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Revista Brasileira de Terapia Intensiva

AMIB - Associação de Medicina Intensiva Brasileira

OFFICIAL JOURNAL OF THE ASSOCIAÇÃO BRASILEIRA DE MEDICINA INTENSIVA AND THE SOCIEDADE PORTUGUESA DE CUIDADOS INTENSIVOS

ISSN: 0103-507X
Online ISSN: 1982-4335

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Reis FP, Gomes BHP, Pimenta LL, Etzel A. Morte encefálica e transplante de órgãos e tecidos: o entendimento dos alunos do curso de Medicina. Rev Bras Ter Intensiva. 2013;25(4):279-283

 

 

2013;25(4):279-283
ORIGINAL ARTICLE

10.5935/0103-507X.20130048

Brain death and tissue and organ transplantation: the understanding of medical students

Morte encefálica e transplante de órgãos e tecidos: o entendimento dos alunos do curso de Medicina

Flávio Pola dos Reis, Bruno Henrique Pinto Gomes, Lucas Lopes Pimenta, Arnaldo Etzel

Centro Universitário Lusíada - UNILUS- Santos (SP), Brazil

Conflicts of interest: None.

Submitted on July 10, 2013
Accepted on September 19, 2013

Corresponding author: Flávio Pola dos Reis. Rua Antonio Lamas, 50 - Ipiranga. Zip code: 04257-190 - São Paulo (SP), Brazil. E-mail: flavio_pola@hotmail.com

 

Abstract

OBJECTIVE: To evaluate the level of knowledge of medical students about transplantation and brain death.
METHODS: An anonymous self-administered questionnaire answered by medical students from the first through the sixth year that was based on information from the Associação Brasileira de Transplante de Órgãos e Tecidos, the Registro Brasileiro de Transplantes and the resolution that defines the criteria for brain death.
RESULTS: Of the 677 medical students asked, 310 (45.8%) agreed to answer the questionnaire. In total, 22 (7.0%) subjects were excluded. Of the students who participated, 41.3% reported having already attended a class on organ transplantation and 33% on brain death; 9.7% felt able to diagnose brain death (p<0.01); only 66.8% indicated the kidney as the most transplanted solid organ in Brazil.
CONCLUSION: The level of knowledge of medical students at this institution regarding brain death and transplantation is limited, which may be the result of an inadequate approach during medical school.

Keywords: Students, medical; Organ transplantation; Tissue and organ procurement; Brain death; Questionnaire; Education, medical.

 

INTRODUCTION

Organ transplantation is an alternative for the treatment of certain diseases that are otherwise considered terminal.(1) Kidney and liver transplants have increased in the last few years.(1,2) In contrast, the rates of lung, heart and pancreas transplants have remained stable in the last 10 years.(2) Nonetheless, the waiting lists are still long and, many times, patients die before they are called, mainly because of the low number of effective donors.(3)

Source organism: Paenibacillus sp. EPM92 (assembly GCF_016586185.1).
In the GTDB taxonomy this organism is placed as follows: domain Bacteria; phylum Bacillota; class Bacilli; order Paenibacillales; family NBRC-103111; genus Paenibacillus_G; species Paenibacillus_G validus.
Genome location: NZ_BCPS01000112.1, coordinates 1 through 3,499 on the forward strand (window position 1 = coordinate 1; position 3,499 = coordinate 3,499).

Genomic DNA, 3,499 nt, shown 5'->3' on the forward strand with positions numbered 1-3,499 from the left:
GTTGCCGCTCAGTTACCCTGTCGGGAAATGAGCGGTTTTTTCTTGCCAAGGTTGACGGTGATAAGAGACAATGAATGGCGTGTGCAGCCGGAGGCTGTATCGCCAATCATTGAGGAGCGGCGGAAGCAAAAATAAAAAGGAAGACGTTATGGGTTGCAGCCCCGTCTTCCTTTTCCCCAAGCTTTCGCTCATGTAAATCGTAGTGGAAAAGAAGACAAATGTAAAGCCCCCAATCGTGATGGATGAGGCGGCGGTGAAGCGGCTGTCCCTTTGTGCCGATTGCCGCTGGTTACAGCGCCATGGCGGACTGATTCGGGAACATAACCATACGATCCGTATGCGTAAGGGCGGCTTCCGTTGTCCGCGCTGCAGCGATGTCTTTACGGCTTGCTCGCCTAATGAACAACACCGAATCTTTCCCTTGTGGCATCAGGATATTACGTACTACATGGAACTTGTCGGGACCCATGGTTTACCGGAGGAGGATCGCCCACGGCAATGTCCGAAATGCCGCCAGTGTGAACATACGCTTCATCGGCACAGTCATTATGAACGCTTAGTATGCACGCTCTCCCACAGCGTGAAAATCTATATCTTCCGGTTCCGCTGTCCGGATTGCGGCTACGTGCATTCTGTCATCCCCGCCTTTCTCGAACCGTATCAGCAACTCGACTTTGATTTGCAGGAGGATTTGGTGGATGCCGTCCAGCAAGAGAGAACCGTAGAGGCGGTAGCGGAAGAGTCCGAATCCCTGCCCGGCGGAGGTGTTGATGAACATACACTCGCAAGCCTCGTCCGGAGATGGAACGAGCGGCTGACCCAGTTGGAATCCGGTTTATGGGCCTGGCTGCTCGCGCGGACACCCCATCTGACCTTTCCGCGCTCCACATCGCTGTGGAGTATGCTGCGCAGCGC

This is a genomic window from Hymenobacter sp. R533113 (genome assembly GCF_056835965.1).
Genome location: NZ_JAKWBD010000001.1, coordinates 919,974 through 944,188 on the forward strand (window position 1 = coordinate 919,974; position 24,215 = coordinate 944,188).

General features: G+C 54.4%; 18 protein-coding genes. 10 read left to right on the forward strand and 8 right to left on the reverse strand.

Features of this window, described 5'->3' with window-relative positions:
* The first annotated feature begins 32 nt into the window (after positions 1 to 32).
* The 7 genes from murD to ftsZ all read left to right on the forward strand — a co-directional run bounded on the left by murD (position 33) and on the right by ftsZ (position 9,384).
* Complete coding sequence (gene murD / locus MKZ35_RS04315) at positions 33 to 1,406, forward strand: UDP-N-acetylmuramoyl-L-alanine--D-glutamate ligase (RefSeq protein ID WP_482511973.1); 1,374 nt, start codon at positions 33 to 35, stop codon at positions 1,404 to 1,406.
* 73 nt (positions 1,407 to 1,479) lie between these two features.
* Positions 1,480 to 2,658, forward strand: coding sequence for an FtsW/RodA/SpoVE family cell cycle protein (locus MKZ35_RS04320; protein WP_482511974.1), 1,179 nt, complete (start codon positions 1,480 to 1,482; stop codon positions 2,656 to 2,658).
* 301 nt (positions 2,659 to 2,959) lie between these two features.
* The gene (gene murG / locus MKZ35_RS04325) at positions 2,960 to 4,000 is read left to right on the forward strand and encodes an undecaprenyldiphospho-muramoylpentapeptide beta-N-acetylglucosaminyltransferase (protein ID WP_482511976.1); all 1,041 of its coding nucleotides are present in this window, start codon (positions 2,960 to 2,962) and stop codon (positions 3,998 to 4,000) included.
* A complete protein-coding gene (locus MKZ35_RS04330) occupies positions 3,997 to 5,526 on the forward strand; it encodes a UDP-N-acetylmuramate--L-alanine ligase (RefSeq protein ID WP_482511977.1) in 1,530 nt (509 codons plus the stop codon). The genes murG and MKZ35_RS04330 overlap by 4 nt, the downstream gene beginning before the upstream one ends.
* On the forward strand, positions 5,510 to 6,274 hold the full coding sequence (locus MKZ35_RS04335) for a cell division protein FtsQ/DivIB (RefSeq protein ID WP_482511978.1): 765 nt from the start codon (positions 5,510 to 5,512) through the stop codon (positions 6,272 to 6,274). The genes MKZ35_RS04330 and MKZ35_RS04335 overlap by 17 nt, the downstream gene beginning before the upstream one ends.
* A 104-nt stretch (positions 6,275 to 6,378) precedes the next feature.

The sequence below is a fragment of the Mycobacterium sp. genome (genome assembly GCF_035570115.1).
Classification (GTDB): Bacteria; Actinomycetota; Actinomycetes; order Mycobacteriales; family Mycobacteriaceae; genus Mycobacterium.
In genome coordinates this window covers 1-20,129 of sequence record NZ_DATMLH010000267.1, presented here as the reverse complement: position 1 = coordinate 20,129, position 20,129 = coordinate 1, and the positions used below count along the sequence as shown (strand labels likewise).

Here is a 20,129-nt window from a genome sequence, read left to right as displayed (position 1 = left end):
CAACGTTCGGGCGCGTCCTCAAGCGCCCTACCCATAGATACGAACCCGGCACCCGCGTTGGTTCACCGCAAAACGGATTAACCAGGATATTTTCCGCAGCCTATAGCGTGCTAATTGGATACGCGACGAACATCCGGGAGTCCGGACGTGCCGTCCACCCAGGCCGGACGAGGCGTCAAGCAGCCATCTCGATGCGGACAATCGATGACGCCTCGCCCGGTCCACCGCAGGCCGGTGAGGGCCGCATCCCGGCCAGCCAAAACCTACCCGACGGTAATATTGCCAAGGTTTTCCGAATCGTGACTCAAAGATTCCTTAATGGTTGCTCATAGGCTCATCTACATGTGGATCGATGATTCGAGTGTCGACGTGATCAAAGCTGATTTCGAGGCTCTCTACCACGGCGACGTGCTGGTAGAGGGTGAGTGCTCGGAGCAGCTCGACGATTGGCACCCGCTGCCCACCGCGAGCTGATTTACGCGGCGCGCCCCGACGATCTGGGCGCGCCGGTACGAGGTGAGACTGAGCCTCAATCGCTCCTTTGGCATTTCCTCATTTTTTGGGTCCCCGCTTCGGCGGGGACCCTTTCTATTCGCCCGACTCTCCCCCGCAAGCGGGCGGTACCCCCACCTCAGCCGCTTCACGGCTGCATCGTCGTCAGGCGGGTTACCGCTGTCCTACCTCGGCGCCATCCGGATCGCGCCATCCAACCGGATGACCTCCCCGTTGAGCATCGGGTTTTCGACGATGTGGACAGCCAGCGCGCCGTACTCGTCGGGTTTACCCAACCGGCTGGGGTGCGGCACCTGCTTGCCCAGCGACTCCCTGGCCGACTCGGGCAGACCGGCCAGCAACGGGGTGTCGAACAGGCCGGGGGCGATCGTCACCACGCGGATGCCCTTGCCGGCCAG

According to Amaral et al.(4) the effectiveness of the transplant process depends on the knowledge of the population on the subject. The main individual responsible for transmitting this knowledge is the doctor, who often does not participate in the donation process. Thus, the poor knowledge of the physician (being unaware of a brain death (BD) diagnosis and maintaining a potential donor) regarding transplantation may negatively influence every step of the donation process.

To overcome this situation, it is important that more cases of BD be properly identified and that doctors know the transplantation process flowchart, in addition to training competent professionals in this area, to increase transplant numbers.(4) Therefore, one effective strategy is to act early in the medical education system, focusing medical studies on transplant, including the BD diagnosis, identification of potential donors, and forming procurement teams and specific organ transplant teams in all areas.(5)

The Sistema Único de Saúde (SUS) in the State of São Paulo has the largest chain of high-complexity services in Brazil, a fact that is reflected in the characteristics of its production, which is, proportionately, more specialized in its procedures than the rest of the country. Thus, while the State of São Paulo has 22% of the population of Brazil, SUS/SP oversaw 29% of the high-complexity hospitalizations and 42% of the transplant hospitalizations in 2009 compared to the country as a whole.(6) The majority (58.5%) of the people in the State of São Paulo are concentrated in three metropolitan areas: Greater São Paulo, Campinas and Santos.(7) The first two have transplant services available that are mostly affiliated with training centers.